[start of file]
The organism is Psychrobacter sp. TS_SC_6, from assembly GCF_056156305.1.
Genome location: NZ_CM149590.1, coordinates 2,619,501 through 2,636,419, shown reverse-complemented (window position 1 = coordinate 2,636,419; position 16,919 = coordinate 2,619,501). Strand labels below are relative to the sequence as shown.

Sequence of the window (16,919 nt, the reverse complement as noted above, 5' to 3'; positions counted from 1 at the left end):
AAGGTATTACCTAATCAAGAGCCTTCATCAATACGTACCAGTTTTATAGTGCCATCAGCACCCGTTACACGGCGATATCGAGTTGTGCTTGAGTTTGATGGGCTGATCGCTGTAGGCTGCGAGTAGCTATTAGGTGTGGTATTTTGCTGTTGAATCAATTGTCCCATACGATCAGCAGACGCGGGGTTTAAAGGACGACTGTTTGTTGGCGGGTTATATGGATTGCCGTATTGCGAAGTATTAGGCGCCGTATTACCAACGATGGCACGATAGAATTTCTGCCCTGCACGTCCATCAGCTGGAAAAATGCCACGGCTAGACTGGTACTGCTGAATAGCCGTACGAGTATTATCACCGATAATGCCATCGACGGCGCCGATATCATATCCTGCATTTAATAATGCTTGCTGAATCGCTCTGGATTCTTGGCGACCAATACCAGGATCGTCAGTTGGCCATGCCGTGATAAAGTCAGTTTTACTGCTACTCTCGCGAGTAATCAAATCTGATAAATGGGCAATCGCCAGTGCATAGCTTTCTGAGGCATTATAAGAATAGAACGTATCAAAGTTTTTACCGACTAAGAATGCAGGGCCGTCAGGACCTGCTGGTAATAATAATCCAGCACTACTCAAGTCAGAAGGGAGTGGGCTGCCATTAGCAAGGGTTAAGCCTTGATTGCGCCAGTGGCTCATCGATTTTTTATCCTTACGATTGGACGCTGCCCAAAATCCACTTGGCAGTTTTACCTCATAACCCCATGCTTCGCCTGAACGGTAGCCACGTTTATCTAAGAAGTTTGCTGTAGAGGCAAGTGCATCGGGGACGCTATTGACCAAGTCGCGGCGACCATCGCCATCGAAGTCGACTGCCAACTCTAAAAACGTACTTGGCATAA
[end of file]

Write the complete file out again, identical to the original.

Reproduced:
The organism is Psychrobacter sp. TS_SC_6, from assembly GCF_056156305.1.
Genome location: NZ_CM149590.1, coordinates 2,619,501 through 2,636,419, shown reverse-complemented (window position 1 = coordinate 2,636,419; position 16,919 = coordinate 2,619,501). Strand labels below are relative to the sequence as shown.

Sequence of the window (16,919 nt, the reverse complement as noted above, 5' to 3'; positions counted from 1 at the left end):
AAGGTATTACCTAATCAAGAGCCTTCATCAATACGTACCAGTTTTATAGTGCCATCAGCACCCGTTACACGGCGATATCGAGTTGTGCTTGAGTTTGATGGGCTGATCGCTGTAGGCTGCGAGTAGCTATTAGGTGTGGTATTTTGCTGTTGAATCAATTGTCCCATACGATCAGCAGACGCGGGGTTTAAAGGACGACTGTTTGTTGGCGGGTTATATGGATTGCCGTATTGCGAAGTATTAGGCGCCGTATTACCAACGATGGCACGATAGAATTTCTGCCCTGCACGTCCATCAGCTGGAAAAATGCCACGGCTAGACTGGTACTGCTGAATAGCCGTACGAGTATTATCACCGATAATGCCATCGACGGCGCCGATATCATATCCTGCATTTAATAATGCTTGCTGAATCGCTCTGGATTCTTGGCGACCAATACCAGGATCGTCAGTTGGCCATGCCGTGATAAAGTCAGTTTTACTGCTACTCTCGCGAGTAATCAAATCTGATAAATGGGCAATCGCCAGTGCATAGCTTTCTGAGGCATTATAAGAATAGAACGTATCAAAGTTTTTACCGACTAAGAATGCAGGGCCGTCAGGACCTGCTGGTAATAATAATCCAGCACTACTCAAGTCAGAAGGGAGTGGGCTGCCATTAGCAAGGGTTAAGCCTTGATTGCGCCAGTGGCTCATCGATTTTTTATCCTTACGATTGGACGCTGCCCAAAATCCACTTGGCAGTTTTACCTCATAACCCCATGCTTCGCCTGAACGGTAGCCACGTTTATCTAAGAAGTTTGCTGTAGAGGCAAGTGCATCGGGGACGCTATTGACCAAGTCGCGGCGACCATCGCCATCGAAGTCGACTGCCAACTCTAAAAACGTACTTGGCATAA